Introducing Our Friends

“Her sins, which are many, are forgiven, for she loved much.” Luke 7:47

We live in a day when the name of Jesus Christ is used in personal and public language, and in the media much more than a few decades ago. Unfortunately those who do not know Him are using it all too frequently in a wrong way and those who say they do know Him are not using it enough in a true way.

Most who use the name of our Lord as a swear word have no idea what they are doing. They are not aware that He is a real person, their Creator and the One to whom they will account for their life. This is not entirely their fault. They have been seduced and deceived. Jesus gave His people, the Church, the privilege and responsibility to preach the Gospel concerning Himself in life and word. Jesus will forgive the abuser of His name and change their heart when they realise who He is and ask for that forgiveness.

People who know that we have a living, personal relationship with Jesus Christ, grounded in love, will be less inclined to use His name in such a degrading way. In order to help them to that understanding we ought not to play the role of spiritual policeman or judge – but rather be a friend of Jesus informing the uninformed about who He is and what He has done for them.

This means having Christ’s compassion as He revealed in His interaction with a woman in Luke 7 and not a spirit of criticism. Only “Christ in you” can be compassionate in this way. The natural man cannot. Our desire is to bring ­two of our friends together, Jesus and the one to whom we are speaking.

What a Friend

“You are my friends if you do whatever I command you. No longer do I call you servants, for a servant does not know what his master is doing; but I have called you friends” John 15:14-15

There are two different kinds of relationship in mind here; that of a master and slave and that of friends. In the religions of the world the master and slave relationship prevails but that is not the case in true Christianity. Unfortunately there are many Christians who have a master and servant mindset with regard to their relationship with God. That kind of relationship will provoke concepts of serving to gain favour or some other kind of reward. In the work force we call these promotion and higher pay.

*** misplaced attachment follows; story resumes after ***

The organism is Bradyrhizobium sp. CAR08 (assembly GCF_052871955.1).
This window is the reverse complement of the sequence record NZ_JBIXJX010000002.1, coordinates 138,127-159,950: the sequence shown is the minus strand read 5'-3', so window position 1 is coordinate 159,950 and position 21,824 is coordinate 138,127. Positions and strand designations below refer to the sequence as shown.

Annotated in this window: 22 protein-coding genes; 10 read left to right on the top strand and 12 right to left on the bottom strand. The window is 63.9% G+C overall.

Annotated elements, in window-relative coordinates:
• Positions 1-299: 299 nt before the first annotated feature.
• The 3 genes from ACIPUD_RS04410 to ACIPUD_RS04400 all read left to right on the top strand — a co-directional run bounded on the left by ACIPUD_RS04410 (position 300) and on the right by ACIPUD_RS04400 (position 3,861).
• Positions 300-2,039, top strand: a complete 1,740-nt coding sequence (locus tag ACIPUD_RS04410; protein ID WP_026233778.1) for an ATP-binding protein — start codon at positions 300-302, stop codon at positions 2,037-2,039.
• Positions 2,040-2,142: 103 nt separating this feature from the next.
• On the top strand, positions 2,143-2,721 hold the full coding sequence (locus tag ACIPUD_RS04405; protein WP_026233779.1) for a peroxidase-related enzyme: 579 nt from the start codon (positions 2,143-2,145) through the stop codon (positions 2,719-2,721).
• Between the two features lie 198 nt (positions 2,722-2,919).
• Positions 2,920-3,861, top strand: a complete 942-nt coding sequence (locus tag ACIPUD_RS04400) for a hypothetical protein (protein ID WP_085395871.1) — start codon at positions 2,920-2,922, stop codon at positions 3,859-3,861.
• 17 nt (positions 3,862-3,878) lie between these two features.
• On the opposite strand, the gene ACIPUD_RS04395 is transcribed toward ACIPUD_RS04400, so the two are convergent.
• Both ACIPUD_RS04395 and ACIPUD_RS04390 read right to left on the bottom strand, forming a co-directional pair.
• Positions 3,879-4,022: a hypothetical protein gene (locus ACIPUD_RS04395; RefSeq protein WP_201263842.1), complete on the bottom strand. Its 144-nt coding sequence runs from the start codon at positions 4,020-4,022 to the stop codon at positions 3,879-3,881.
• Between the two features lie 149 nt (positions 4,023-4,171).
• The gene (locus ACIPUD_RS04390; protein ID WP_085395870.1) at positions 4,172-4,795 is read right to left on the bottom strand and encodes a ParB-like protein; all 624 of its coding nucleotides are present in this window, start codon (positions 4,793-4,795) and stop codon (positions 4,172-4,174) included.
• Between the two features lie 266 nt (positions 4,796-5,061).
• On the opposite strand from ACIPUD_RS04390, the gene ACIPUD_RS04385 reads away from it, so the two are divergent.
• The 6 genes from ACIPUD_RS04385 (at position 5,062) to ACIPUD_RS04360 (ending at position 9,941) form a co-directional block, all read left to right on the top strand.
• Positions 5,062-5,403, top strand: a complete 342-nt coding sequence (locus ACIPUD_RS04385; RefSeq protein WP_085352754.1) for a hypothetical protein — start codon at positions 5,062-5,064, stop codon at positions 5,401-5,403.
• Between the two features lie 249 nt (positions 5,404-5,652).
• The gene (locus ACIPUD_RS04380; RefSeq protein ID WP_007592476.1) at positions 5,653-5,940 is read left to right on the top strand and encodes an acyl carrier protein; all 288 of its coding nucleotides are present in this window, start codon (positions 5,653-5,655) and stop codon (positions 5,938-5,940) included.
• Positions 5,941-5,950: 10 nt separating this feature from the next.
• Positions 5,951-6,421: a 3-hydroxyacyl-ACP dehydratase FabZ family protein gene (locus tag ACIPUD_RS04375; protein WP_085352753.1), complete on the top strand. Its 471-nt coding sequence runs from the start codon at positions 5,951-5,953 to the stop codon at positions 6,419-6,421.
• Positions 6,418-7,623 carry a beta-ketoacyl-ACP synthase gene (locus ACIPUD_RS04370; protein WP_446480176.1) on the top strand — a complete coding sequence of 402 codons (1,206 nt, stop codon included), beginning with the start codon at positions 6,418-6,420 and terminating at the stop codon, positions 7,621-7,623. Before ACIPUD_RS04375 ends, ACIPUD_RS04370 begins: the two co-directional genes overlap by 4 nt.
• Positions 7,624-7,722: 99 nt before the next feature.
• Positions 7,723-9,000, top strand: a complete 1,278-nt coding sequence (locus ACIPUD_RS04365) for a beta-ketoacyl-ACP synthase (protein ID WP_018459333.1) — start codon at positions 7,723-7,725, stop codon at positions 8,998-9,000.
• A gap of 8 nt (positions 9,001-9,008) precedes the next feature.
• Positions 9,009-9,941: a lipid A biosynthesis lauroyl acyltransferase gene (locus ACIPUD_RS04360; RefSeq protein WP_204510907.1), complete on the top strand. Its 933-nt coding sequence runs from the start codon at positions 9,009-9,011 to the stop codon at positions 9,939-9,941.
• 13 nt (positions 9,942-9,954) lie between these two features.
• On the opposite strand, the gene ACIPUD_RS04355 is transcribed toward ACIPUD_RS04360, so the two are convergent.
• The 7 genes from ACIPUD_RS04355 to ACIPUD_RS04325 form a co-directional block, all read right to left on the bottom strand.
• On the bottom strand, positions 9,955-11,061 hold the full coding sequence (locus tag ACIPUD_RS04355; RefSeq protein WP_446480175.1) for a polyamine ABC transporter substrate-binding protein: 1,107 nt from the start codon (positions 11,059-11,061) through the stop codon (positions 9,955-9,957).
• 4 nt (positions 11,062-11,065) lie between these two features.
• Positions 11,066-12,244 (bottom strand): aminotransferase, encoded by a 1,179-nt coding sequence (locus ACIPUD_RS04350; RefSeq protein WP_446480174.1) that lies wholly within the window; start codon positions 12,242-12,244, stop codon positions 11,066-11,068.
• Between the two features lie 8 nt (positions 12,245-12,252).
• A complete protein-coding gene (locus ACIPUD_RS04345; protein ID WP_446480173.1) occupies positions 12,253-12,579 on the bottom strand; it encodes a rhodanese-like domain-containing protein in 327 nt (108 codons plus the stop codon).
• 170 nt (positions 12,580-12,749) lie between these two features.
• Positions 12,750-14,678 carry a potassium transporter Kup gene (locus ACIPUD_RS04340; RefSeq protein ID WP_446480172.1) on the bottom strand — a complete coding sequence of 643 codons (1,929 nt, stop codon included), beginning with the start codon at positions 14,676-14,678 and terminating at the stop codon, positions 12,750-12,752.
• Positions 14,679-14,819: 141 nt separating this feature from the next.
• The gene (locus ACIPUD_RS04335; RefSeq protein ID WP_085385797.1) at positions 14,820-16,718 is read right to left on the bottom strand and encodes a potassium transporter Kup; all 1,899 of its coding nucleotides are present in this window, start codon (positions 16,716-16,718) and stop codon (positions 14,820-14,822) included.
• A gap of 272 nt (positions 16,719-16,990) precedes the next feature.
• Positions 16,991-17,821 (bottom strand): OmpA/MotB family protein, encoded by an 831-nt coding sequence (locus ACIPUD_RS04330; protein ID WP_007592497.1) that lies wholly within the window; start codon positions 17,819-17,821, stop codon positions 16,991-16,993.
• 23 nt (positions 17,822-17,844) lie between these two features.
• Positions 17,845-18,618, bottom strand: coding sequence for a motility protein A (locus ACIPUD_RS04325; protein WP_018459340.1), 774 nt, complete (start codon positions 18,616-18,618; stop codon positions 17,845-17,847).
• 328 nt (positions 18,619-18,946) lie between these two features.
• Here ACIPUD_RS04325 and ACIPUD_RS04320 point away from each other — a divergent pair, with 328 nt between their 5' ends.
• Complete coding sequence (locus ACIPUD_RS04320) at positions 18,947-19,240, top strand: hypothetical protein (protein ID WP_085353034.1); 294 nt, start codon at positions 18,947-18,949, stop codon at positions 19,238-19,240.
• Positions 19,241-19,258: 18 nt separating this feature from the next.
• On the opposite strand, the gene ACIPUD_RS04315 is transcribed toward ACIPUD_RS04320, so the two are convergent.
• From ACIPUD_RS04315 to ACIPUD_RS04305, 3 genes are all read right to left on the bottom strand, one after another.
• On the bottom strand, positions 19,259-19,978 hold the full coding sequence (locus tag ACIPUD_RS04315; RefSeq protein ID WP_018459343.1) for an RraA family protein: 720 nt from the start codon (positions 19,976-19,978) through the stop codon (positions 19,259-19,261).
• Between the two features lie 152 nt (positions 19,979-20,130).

The relationship of servant and master does not require love or even friendship. It is a commercial relationship. A person serves another for what they can get out of it. If they are not getting what they want they will choose another master. So we see that the master and servant relationship does not require loyalty or sacrifice either.

Is this concept contrary to Jesus words in verse 14, “You are my friends if you do whatever I command you”? From this verse in isolation one may think that if they are an obedient servant that will make them a friend of Jesus. Indeed, that may be the very reward such a person desires. This is a wonderful desire but is it the way to obtain friendship of Jesus?

The nature of friendship is that of equals sharing their lives but how can God in the Person of Jesus Christ be considered an equal with a sinner?

On one occasions I was employed by a man who I considered a friend then – and still do. So far as being men before God we are equal but our roles within the organisation were very different. The same is true of my relationship with Jesus. He says that it is possible for us to be friends even though there is a great difference in our roles within His church. It is possible because of the incarnation. Jesus left His glory with the Father and took on humanity. In that, we are equally human. If not, then Jesus could never atone for our sin.

It is Jesus who declares that we can be friends with Him. It is not only possible but Jesus’ desire and that can been seen in His prayer in John 17 and especially verses 21-23.

The relationship of friends is very different to that of master and slave. Friends serve one another for what they can give not for what they can get. There is also love, involving sacrifice, and loyalty in friendship. Friends share the same interests and love being in company with each other.

Of course, among people there are degrees of friendship but as we read the broader context of this passage including Jesus’ prayer in chapter seventeen it is clear that Jesus desires that we have the most intimate of friendships with Him. As a friend of Jesus we will serve Him out of love and not out of duty or for some reward. As friends do, Jesus tells us His plans for the future. He warns us of what lies ahead so that we can allow Him to prepare us for them (cf. Genesis 18:17; James 2:23; John 16:13).